Up until 2009 when most people talked of New York, sites and buildings such as Wall Street, The Statue of Liberty, The Empire State Building, and Central Park were the hot topics. However one site that has become one of Manhattan’s newest, most visited and most talked about attraction is the High Line.
Originally built and opened in 1934 to remove the deadly street-level railways carrying goods within Manhattan’s largest industrial district, by 1980 the interstate trucking industry had removed the last train on the High Line, leaving behind a 2.3km elevated rail line that sat dormant until 1999. It was then that the Friends of the High Line was founded by residents of the High Line neighbourhood, to advocate for the High Line’s preservation and reuse as public open space.
From 2002–2003 the planning framework for the High Line’s preservation and reuse begins, and in September 2004 a design team for the High Line, lead by landscape architecture firm James Corner Field Operations, was selected. Construction commenced in 2006 and the first stage was opened in 2009.
This elevated and abandoned piece of infrastructure, that sits above street level, and weaves through Chelsea, has had a far greater impact on the city than a well-worn track by the local and tourist population. This landscape has transformed the Lower Westside neighbourhood’s still somewhat-gritty streets. Of course there was the occasional exception such as Frank Gehry’s IAC headquarters as an example of architectural brilliance, however the High Line sat mostly within an architectural fabric populated by self-storage facilities and warehouses.
On a recent trip to New York, some five years after the opening of the High Line, I had the privilege of walking the whole thing, albeit in minus 15 degree conditions. I was fascinated to see how the streets below have become one of the world’s most innovative architectural passages – a playground where both ‘starchitects’ and aspiring up-and-comers have locked arms to display their most inventive designs.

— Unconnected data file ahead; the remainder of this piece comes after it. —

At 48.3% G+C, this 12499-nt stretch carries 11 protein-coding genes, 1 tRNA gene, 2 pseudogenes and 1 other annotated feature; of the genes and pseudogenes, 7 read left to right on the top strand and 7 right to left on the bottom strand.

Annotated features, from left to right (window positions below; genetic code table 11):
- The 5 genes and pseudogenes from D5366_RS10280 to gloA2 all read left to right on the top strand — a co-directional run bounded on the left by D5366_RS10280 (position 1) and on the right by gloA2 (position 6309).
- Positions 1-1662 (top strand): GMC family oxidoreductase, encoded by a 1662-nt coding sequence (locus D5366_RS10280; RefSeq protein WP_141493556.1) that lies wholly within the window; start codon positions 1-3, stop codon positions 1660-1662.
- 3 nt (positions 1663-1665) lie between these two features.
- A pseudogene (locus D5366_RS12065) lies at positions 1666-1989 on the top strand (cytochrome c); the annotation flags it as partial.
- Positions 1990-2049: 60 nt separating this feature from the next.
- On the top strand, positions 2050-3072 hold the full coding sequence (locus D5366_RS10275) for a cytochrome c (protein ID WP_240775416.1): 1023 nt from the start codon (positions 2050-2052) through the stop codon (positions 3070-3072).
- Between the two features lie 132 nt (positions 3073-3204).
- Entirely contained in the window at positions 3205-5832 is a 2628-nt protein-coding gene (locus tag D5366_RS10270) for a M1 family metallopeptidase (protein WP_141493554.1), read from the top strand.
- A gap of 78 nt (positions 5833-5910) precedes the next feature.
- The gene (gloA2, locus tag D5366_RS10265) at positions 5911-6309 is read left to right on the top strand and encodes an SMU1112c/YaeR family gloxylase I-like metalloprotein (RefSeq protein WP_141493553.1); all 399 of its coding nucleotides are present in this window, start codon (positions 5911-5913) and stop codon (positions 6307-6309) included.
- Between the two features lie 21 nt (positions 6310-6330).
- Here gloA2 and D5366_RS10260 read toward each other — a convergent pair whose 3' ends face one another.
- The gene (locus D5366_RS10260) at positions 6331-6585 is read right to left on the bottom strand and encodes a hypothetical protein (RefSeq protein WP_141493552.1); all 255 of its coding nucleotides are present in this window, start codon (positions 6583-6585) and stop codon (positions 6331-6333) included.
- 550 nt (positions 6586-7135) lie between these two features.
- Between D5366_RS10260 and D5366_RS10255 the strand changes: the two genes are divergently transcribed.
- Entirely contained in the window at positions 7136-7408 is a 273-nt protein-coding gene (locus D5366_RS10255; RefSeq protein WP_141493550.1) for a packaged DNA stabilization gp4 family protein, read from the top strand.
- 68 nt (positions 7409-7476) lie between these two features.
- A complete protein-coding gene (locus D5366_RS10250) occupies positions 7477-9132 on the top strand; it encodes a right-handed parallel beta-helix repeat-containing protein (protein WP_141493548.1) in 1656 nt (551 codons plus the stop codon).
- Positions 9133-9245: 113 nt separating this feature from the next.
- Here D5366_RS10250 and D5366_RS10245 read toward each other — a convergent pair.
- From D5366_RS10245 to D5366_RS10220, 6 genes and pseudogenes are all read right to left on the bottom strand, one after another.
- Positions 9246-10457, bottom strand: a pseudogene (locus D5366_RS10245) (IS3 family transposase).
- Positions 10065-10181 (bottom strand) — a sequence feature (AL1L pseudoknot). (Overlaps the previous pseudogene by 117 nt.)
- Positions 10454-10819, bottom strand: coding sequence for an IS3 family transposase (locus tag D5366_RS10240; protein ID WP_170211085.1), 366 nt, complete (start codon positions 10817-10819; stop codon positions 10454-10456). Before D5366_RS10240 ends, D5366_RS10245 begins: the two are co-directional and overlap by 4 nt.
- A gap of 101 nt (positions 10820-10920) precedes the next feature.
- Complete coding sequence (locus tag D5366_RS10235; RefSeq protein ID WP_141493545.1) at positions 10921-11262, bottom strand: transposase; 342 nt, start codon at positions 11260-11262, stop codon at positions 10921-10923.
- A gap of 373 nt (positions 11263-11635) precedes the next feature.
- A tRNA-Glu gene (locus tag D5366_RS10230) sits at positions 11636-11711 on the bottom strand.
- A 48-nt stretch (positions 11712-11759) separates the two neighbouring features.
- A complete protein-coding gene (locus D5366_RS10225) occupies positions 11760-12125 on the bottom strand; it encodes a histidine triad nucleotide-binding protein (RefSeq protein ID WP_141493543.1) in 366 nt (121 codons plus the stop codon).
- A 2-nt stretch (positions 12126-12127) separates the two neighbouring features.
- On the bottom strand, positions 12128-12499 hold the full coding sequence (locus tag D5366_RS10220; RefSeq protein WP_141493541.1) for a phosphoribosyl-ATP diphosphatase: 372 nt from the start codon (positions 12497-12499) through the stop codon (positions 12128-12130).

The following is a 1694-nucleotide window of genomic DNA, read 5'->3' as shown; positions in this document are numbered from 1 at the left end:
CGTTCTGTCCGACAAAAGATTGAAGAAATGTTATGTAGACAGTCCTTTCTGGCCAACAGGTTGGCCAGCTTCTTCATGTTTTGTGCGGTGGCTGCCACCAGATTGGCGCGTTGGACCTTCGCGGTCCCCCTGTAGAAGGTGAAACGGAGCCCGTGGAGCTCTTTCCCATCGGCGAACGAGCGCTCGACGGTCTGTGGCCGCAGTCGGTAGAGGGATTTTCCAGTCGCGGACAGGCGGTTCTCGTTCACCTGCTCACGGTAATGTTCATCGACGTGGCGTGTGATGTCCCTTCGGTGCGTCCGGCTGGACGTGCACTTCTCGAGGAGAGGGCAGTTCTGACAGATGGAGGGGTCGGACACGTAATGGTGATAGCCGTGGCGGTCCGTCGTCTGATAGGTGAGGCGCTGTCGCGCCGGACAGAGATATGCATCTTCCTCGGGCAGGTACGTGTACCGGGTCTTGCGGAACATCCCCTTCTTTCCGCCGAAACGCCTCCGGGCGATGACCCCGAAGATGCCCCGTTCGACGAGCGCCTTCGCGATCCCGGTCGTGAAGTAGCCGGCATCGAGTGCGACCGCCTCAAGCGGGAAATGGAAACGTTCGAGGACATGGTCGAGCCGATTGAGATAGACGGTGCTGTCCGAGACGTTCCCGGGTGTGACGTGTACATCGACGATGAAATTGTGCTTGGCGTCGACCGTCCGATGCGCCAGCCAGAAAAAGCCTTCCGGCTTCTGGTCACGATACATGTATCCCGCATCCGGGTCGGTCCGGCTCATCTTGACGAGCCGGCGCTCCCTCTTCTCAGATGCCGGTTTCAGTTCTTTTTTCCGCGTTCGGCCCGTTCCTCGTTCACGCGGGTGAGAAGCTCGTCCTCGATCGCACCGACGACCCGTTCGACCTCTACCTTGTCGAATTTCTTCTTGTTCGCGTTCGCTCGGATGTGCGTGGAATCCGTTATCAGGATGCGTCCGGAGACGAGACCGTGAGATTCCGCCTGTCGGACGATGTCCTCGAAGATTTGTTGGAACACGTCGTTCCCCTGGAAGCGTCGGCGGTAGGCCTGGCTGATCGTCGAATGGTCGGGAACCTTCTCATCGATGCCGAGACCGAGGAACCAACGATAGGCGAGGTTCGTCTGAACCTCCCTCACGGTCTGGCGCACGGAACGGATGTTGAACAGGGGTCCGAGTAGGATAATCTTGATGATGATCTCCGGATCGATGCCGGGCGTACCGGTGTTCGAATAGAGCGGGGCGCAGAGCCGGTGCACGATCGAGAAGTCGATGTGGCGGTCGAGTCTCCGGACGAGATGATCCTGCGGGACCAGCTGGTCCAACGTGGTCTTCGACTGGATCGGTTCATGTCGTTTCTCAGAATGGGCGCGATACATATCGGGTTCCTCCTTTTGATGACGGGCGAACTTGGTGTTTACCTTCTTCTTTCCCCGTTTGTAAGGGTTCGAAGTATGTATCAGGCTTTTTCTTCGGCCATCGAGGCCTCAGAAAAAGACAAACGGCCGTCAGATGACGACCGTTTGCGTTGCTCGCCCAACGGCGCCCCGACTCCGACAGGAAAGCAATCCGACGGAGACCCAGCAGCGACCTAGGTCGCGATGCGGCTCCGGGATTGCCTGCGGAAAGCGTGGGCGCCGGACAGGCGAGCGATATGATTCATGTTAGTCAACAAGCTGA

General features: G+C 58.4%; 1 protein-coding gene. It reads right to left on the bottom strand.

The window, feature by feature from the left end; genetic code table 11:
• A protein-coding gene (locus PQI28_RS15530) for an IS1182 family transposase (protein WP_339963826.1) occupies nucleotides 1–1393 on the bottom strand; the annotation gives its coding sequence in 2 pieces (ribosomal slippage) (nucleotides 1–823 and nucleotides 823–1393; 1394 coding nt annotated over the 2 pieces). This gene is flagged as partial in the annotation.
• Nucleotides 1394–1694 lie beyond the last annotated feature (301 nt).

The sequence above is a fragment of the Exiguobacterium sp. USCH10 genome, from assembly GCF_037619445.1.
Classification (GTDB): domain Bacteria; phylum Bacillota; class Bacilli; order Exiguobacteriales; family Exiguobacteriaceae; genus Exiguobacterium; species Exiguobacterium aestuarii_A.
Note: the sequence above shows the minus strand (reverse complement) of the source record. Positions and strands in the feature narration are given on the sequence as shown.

It was so refreshing to see a complete architectural transformation of the space below the High Line, thanks to the likes of renowned architects including Renzo Piano, Norman Foster, Frank Gehry, Zaha Hadid, Jean Nouvel and Annabelle Selldorf. It could be said that the High Line has been a major element to the reestablishment of New York as an architecturally daring city.
With several great local urban renewal projects, such as The Bays Precinct and Central to Eveleigh in conception at the moment, could we learn from the High Line? Its landscape design and its rich and diverse amenity could be the answer that will attract a mixture of developers and world-class architects to become a string of pearls that fit into the existing fabric; in that order and not in reverse.
Please see the collection my images from the 29th of December 2014 – Like every good landscape architect I dragged my family along on a bitterly cold day of -0 degrees, and a wind whistling up the Hudson….. It would be fair to say we/they are looking forward to returning in Spring!